Under Canadian Criminal law, a person who is charged with a criminal offence is ”presumed to be innocent until proven guilty”. The “presumption of innocence” is an important part of the foundation of the Canadian judicial system. This is widely known as the fundamental principal or “golden thread” of Canadian criminal law that is related to the burden of proof. Simply defined, the burden of proof describes requirement that the Crown must provide sufficient evidence in court to convince a legal authority (usually judge or jury) that their side of the case brought forward is conclusively proven to be true and accurate.

In criminal law the burden of proof lies completely with the Crown. There is no doubt that it is a heavy and onerous burden and completely favours the accused. The Crown has to prove beyond a reasonable doubt that the accused has committed a crime. A defendant does not have to prove that he or she is innocent because the presumption of innocence in favour of the accused is always the underlying assumption afforded to all individuals unless and until the prosecution is able to prove the case against them beyond a reasonable doubt. Reasonable doubt refers to a conclusion of the mind that you would apply to yourself in everyday life when faced with the direct and circumstantial facts allowing you to basically say you are “sure or certain” and you are left with no “reasonable doubt”. The phrase “beyond a reasonable doubt” does not mean 100% absolute certainty. However, it is far closer to being absolutely certain than the lower level test civil lawsuit burden of balance of probability (i.e. in a civil law suit, the judge or jury merely decides which side is more likely telling the truth). In a criminal case, the scales of justice must be tipped all the way down beyond a reasonable doubt to a moreal certainty before a conviction results.

There are some exceptions where the defendant bears the burden of proof. Reverse onus is a clause which shifts the burden of proof to the accused in both criminal and civil proceedings. Here, it is up to the accused to prove his or her innocence; for example, in certain civil cases involving motor vehicle accidents. The defendant usually has to prove that he was not negligent in the incident. This provision has had led to many controversial debates because in certain situations, it has been found to infringe upon and violate the basic right of the presumption of innocence.

In a famous ruling in the case of R. v. Oakes, this matter was taken to the Supreme Court of Canada with a ruling in the accused’s favor. Mr. Oakes was found in possession of a number of vials of cannabis as well over six hundred dollars in cash. Section eight of the Narcotic Control Act (which presumes that if you are found to be in possession of narcotics that it leads to the conclusion that your intention is for trafficking purposes) was found to violate section eleven of the Canadian Charter of Rights and Freedoms (which offers everyone the presumption of innocence). It is a double edged sword that aims to serve the law as well as maintain the rights of citizens. The old axiom that “it is better to let 1000 guilty men go free, than to convict one innocent man” directly flows from the presumption of innocence and burden of proof.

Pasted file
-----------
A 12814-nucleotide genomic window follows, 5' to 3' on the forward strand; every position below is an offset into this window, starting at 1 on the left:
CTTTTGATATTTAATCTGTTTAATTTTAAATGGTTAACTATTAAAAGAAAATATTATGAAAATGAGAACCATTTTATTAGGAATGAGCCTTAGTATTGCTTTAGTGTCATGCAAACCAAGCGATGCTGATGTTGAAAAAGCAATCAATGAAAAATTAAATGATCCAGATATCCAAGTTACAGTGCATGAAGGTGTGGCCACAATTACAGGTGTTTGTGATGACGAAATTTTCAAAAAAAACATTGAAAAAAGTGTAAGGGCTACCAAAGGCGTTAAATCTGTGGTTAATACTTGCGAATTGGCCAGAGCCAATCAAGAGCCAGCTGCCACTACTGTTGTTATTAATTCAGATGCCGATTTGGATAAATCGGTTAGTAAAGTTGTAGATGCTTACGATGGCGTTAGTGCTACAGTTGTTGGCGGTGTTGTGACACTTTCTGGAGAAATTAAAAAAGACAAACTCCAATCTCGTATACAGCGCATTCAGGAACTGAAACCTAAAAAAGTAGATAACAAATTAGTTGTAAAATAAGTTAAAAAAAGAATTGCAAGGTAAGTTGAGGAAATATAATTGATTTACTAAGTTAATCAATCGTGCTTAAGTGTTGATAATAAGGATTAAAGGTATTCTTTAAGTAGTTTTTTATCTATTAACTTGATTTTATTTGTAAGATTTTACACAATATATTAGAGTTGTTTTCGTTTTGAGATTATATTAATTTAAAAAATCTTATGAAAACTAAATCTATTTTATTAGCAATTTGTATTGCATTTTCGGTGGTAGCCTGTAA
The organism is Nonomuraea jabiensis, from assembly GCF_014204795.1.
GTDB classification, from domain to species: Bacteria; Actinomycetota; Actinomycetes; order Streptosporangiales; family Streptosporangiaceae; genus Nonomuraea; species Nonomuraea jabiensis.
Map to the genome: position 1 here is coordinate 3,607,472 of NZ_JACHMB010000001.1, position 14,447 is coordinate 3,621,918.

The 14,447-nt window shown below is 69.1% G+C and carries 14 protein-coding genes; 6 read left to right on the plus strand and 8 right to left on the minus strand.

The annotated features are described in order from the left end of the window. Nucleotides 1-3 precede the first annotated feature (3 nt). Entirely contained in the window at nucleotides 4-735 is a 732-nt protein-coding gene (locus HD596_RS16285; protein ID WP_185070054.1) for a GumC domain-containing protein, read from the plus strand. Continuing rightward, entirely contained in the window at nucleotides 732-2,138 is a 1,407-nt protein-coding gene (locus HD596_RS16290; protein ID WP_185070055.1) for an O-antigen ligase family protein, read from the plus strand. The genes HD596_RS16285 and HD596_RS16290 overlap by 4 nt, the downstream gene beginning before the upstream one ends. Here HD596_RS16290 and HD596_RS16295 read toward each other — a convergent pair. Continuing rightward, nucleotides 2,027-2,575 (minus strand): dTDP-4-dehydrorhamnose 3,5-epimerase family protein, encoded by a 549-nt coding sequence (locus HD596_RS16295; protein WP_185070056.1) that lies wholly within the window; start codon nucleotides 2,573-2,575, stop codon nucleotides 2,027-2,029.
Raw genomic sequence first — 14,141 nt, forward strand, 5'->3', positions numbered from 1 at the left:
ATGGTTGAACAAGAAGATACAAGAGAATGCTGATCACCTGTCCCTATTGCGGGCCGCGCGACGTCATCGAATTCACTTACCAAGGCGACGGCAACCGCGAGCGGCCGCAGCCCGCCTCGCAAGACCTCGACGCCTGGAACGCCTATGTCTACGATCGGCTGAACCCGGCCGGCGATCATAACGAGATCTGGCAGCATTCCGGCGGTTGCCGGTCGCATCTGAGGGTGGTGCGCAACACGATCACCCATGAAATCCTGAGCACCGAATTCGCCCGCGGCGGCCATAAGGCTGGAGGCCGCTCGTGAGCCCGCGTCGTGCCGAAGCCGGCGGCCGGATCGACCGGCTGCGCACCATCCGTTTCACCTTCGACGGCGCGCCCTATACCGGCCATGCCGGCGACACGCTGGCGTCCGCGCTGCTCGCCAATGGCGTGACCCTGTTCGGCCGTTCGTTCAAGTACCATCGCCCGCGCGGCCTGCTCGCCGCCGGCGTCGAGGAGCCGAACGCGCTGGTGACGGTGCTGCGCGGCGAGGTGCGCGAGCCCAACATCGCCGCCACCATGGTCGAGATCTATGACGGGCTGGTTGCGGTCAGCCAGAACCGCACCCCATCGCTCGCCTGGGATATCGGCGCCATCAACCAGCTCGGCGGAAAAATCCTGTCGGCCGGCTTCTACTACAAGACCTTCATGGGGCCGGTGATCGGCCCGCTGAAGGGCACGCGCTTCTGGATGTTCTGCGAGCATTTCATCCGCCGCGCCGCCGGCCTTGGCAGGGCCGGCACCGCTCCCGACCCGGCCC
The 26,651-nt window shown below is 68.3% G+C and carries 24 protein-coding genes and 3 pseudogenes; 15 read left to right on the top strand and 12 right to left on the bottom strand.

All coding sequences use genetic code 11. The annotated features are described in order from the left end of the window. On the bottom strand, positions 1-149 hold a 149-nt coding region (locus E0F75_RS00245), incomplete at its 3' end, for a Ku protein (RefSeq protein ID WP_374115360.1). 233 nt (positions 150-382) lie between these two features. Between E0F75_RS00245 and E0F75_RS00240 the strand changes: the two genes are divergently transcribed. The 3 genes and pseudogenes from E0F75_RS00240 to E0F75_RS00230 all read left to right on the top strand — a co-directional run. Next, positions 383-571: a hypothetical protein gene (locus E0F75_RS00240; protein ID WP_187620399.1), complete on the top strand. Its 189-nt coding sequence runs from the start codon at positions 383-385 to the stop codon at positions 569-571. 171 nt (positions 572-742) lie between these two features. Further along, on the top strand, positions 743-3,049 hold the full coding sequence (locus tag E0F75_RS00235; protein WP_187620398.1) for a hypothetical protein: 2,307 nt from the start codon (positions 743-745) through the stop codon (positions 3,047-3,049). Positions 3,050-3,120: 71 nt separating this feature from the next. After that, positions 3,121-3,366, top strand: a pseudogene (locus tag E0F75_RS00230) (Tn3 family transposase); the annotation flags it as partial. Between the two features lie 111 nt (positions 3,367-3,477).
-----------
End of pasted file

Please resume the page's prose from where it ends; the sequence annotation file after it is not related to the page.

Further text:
Another example of a lesser burden of proof in a criminal case is where the accused seeks to establish that their Charter rights have been infringed and evidence such as a statement, confession, hand gun, drugs or other contraband or an intoxilyzer breath test should be excluded under s.24(2) of the Charter. In most pre-trial Charter applications the burden of proof is on the accused to establish the Charter breach to a balance of probability. One exception is a s. 8 unreasonable search and seizure Charter application where the Crown has the burden of proof of establishing the search of the accused was based on reasonable and probable grounds to a balance of probability.

It is very important that the evidence gathered and presented for a criminal case is accurate and truthful and conclusively proves beyond a reasonable doubt that a person is guilty. The consequences of a judge or jury making a mistake and not properly applying the burden of proof are often dire for both the accused and the Crown. If a judge or jury fails to properly apply the presumption of innocence or burden of proof, an offender can potentially be wrongfully convicted and could receive serious jail time and/or restrictions on their civil liberties and the prosecution can face a costly civil case as well as lose the faith of the very citizens that they are trying to protect.

There are two main facets of a criminal case; the criminal act and the criminal intent. The criminal act pertains to the specific crime that the accused is being charged. The reasoning behind the committing of the act can arise intentionally or purposely, from negligence or from recklessness or willful blindness. Inaction or omissions during the committing of a crime can also occasionally lead to a successful prosecution in certain circumstances.

Criminal intent is a conscious and deliberate decision to harm or infringe against someone’s freedom. This state of mind can range from premeditation to a spontaneous act of violence. Both a criminal act and any criminal intent must also be proven beyond a reasonable doubt. The defence lawyers at Kruse Law Firm zealously ensure that the presumption of innocence, the burden of proof and the correct procedures are always followed to maximize your chances of success at trial. Knowing your legal rights is half the battle. Ensuring that you have knowledgeable and experienced representation that can fight for those rights is the next step. Call us toll-free at Kruse Law. Tell us your side of the case and let us handle the rest.

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